There are a number of ways we work with the Tanzanian government as it tries to become more self-reliant. This includes working to increase socioeconomic development. This involves also working with the private sector, such as financial institutions. We also work on increasing trade with Tanzania.

Aid from Europe and other Western countries and institutions is said to come with strings attached, most of which conform to Western ideals and standards. What is your opinion on this?

The universality of human rights is applicable everywhere. There are no Western values or African values; there might be different cultures and traditions, but values are universal and uniform. We need to be very careful when using this argument of ‘different regions’; it is very divisive. There are no different human rights for different people in the world; human rights are applicable everywhere.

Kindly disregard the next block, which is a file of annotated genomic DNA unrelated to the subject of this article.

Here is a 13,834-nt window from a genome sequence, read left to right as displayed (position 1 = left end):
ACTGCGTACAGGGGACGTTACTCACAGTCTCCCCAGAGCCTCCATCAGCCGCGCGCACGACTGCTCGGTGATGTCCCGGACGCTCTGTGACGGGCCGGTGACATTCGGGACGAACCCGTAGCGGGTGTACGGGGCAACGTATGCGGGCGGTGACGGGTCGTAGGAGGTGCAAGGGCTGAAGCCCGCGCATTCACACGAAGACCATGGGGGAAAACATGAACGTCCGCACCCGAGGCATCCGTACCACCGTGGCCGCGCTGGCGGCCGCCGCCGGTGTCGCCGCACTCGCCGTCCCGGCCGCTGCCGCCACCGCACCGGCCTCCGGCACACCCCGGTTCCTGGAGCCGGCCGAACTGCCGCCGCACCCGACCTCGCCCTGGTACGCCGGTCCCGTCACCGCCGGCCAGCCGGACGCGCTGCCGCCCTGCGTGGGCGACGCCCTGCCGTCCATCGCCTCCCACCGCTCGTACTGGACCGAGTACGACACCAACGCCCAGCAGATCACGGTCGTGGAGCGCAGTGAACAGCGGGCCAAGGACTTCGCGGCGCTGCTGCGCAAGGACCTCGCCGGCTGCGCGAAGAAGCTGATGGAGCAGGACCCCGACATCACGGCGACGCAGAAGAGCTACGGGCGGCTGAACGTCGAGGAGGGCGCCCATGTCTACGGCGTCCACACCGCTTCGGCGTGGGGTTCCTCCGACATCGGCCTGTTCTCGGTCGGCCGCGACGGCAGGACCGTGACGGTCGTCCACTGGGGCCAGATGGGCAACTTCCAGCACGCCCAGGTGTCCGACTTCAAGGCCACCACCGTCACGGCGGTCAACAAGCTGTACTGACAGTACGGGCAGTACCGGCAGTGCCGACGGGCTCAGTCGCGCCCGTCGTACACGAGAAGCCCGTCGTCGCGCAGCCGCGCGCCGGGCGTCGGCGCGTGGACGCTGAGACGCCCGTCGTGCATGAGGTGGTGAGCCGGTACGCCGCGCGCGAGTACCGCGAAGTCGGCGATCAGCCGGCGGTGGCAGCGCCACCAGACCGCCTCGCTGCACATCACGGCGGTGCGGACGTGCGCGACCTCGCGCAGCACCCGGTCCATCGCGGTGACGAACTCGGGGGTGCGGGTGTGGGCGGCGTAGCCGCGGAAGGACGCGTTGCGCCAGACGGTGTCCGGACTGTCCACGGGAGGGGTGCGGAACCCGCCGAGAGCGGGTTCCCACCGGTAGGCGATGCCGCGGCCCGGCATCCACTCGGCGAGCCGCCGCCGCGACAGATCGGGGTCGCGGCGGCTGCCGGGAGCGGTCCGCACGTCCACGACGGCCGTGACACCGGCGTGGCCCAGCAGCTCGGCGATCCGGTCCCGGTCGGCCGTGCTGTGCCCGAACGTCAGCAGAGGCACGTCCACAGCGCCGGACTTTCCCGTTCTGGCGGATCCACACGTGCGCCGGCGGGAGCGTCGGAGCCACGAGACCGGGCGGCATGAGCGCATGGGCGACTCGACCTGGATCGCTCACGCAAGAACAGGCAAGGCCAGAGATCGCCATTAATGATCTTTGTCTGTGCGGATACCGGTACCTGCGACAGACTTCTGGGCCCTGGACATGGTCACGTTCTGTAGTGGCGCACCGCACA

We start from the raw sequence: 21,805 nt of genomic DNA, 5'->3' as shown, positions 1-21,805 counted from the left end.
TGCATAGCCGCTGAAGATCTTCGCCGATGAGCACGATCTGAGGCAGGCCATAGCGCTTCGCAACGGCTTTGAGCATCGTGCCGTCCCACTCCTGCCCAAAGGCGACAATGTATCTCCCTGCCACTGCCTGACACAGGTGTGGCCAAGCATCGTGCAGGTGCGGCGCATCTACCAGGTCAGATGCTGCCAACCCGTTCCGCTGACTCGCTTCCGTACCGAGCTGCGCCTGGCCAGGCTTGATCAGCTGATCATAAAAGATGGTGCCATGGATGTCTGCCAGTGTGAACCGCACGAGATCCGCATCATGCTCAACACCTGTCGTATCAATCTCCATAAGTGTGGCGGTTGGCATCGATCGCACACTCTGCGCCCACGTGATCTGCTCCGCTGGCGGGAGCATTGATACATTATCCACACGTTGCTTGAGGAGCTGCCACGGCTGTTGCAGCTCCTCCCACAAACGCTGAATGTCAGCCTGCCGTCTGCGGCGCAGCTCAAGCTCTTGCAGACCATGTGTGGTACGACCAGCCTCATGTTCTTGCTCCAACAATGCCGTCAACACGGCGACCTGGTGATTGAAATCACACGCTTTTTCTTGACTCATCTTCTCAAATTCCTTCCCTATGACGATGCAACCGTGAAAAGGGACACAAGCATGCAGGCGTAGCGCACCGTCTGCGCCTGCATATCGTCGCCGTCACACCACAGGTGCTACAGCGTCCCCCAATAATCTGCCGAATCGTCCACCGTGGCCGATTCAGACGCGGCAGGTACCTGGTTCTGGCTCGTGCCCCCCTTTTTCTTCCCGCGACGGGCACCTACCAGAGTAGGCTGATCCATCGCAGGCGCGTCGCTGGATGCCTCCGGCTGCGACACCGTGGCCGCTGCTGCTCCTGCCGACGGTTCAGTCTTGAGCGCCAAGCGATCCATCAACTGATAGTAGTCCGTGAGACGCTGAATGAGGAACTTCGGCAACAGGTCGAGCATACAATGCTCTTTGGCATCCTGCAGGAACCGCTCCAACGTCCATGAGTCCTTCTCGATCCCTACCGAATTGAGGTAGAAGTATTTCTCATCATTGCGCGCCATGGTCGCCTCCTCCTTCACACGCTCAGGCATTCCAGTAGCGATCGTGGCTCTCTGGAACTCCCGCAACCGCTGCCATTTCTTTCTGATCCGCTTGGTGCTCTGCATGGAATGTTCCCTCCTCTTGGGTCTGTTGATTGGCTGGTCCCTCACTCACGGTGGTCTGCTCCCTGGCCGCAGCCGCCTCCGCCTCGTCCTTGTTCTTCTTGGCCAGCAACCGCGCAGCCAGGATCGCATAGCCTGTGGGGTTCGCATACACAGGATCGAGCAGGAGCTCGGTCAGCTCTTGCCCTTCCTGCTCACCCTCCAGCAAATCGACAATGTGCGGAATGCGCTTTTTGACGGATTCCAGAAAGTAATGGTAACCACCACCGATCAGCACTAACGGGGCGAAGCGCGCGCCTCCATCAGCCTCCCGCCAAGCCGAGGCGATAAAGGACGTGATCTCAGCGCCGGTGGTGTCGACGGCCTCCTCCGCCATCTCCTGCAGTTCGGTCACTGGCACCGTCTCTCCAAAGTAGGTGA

About the conditions that come with aid, we as the EU have been very transparent about this. When it comes to budget support, it is linked to a number of benchmarks that have to be achieved. But these benchmarks are discussed and agreed upon with the government; it is not that we are imposing something. The EU always works with a partnership approach.

At the first-ever EU-Tanzania business forum, investors from the EU expressed interest in investing in the country. How many of those interests have manifested?

The business dialogue created fertile ground for communication. What we have seen after the business forum is the multiplication of dialogue between foreign businesses and Tanzanian businesses.

On specific projects, such as the Kakono hydropower project, we have come so far and hope that it will start being implemented very soon. Also, the European Investment Bank has come back to Tanzania. They have signed three deals with different banks to provide credit to SMEs. Another area of investment is agribusiness, where there have been contracts signed with agrifood companies. The basis has been created to multiply what was achieved at the business forum.